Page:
Thursday, February 21, 2008

Birds do it, bees do it. . .

High: 27°F
Low: 7° F
Conditions: Partly cloudy with light northwestern winds.
Ari always loves digging in the snow. But this past week, she’s been strangely diligent in her grubbing. What’s even more unusual about this new project is her approach: instead of burrowing her snout deep in the drifts and flinging snow with cavalier delight, she hovers near the surface, tweaking the ground cover now and again with Thoreauvian deliberation.

The locus of her interest? This:

Fascinating specks, no?
Certainly not at first glance—or even second or third glance. But here’s the thing: these specks move. And not only do they move, they launch into the air, fling themselves about, pirouette, then fall back to the ground, only to become an inert speck once again.

The first time this happened, caninaturalist and human were equally perplexed. The second time, said human began to question her sanity. But the caninaturalist knew better. She stopped and scrutinized. And then she discovered that simply applying a little paw pressure was all it took to reanimate the specks. Snow fleas. Fantastic!

Now make no mistake about it, we’re no fans of most fleas. Two years ago, we had an outbreak of the more provincial version of this critter, and no one in the house found much charming about the springing, the itching, the bugging of it all. Happily, this species is different. A member of the Collembola family, the Hypogastrura nivicola is referred to in some parts of the U.S. as a "springtail." And not without good reason: the snow flea actually has two coiled tails underneath its body. By springing them, it can leap over a foot into the air. We found this artist’s rendering of the tiny arthropod on the Wisconsin Department of Natural Resources home page:
Just a millimeter or two in length, the snow flea is a mostly omnivorous arthropod who isn't even really a flea. Maybe that's why it turns its nose up at dog flanks and human ankles. Instead, it seems to much prefer forest litter like bark and downed leaves. And, unlike its insidious cousin the common flea (Ctenocephalides felis), Hypogastrura nivicola does perfectly fine outside in a cold Maine winter. All it takes is a little sunshine and relative warmth for him to surface and start a bacchanal dance. And that, I have learned, is all it takes for my caninaturalist dog to begin her own two-step. If these twirls and jigs get us a little bit closer to spring, I'm happy to join in too.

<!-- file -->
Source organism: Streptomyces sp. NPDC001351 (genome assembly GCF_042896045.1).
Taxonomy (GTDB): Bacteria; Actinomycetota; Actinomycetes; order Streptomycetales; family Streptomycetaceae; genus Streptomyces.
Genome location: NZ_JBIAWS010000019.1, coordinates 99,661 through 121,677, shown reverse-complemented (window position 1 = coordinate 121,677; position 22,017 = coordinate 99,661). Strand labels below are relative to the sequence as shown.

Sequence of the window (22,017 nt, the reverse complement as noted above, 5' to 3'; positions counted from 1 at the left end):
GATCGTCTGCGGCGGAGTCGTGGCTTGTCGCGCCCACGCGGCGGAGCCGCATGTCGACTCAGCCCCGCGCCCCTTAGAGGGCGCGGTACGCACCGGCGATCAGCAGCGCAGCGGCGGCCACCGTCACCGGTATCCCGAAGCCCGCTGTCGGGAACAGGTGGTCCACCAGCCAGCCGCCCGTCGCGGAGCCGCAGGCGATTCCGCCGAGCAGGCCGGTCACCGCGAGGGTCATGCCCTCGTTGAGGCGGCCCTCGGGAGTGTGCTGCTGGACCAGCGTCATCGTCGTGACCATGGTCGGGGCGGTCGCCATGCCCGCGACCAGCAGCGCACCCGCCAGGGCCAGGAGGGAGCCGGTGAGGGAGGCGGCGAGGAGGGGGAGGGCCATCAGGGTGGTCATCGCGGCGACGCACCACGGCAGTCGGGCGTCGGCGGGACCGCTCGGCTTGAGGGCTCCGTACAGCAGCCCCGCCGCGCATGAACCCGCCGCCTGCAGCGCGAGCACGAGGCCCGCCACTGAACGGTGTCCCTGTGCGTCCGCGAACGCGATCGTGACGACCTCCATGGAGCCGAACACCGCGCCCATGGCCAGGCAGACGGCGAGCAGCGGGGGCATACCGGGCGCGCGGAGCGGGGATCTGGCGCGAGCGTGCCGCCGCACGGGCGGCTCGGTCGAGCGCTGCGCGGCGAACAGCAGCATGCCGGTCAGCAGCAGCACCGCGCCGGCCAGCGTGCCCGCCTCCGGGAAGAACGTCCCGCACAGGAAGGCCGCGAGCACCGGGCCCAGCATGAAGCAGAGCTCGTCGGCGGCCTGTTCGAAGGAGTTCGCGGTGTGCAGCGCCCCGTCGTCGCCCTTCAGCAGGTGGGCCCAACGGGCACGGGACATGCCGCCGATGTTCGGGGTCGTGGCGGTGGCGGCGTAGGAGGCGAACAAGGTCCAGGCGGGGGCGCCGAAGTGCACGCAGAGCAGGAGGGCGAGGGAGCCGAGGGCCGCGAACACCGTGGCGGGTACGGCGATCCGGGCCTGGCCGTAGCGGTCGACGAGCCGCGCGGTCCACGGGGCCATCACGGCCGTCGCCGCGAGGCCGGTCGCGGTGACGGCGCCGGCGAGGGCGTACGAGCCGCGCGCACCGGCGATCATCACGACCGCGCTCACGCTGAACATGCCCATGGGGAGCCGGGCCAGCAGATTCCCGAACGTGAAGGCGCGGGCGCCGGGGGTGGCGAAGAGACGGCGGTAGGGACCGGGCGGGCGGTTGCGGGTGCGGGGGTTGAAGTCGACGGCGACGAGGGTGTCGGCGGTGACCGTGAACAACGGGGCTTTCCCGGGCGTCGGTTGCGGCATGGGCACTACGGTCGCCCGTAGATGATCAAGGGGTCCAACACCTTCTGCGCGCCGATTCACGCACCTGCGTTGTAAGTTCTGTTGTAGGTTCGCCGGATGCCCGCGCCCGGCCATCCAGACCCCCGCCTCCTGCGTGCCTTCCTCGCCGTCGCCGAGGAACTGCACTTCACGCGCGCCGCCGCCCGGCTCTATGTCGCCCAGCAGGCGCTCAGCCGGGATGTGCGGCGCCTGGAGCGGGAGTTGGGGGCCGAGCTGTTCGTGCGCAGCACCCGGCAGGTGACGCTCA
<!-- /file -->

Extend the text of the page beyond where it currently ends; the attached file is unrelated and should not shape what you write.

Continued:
Monday, February 18, 2008

Stand up and be counted

High: 48° F
Low: 26° F
Conditions: Winter weather advisory. Sleet and freezing rain changing to all rain by afternoon.
Today is the last day of Audubon’s Backyard Bird Count, and we’ve slipped into a structured rhythm here at the house. Each morning, Ari takes her place at the north-facing dining room window, where she surveys the bird feeders.

The sister cats settle for the east-facing windows above the bookcase, where there is better seating but no feeders and, thus, considerably inferior viewing.

The humans mostly mill about, sipping hot tea and listening to “Morning Edition” on NPR (who said one must suffer for science?).

This routine all seems very tidy and casual, until someone tries to improvise. Ari will not tolerate anyone sharing her window. When Mouse tries, she is punished by having her entire head engulfed in Ari’s mouth. When Leila Tov signals with her tail that she has seen something interesting, Ari tries to evict her from her stoop to take over. This prompts the humans to scold the dog, which makes Mouse meow in gleeful retribution. The ruckus sends the timid Leila Tov scurrying, taking the candles with her and invariably scaring all of the birds in the vicinity.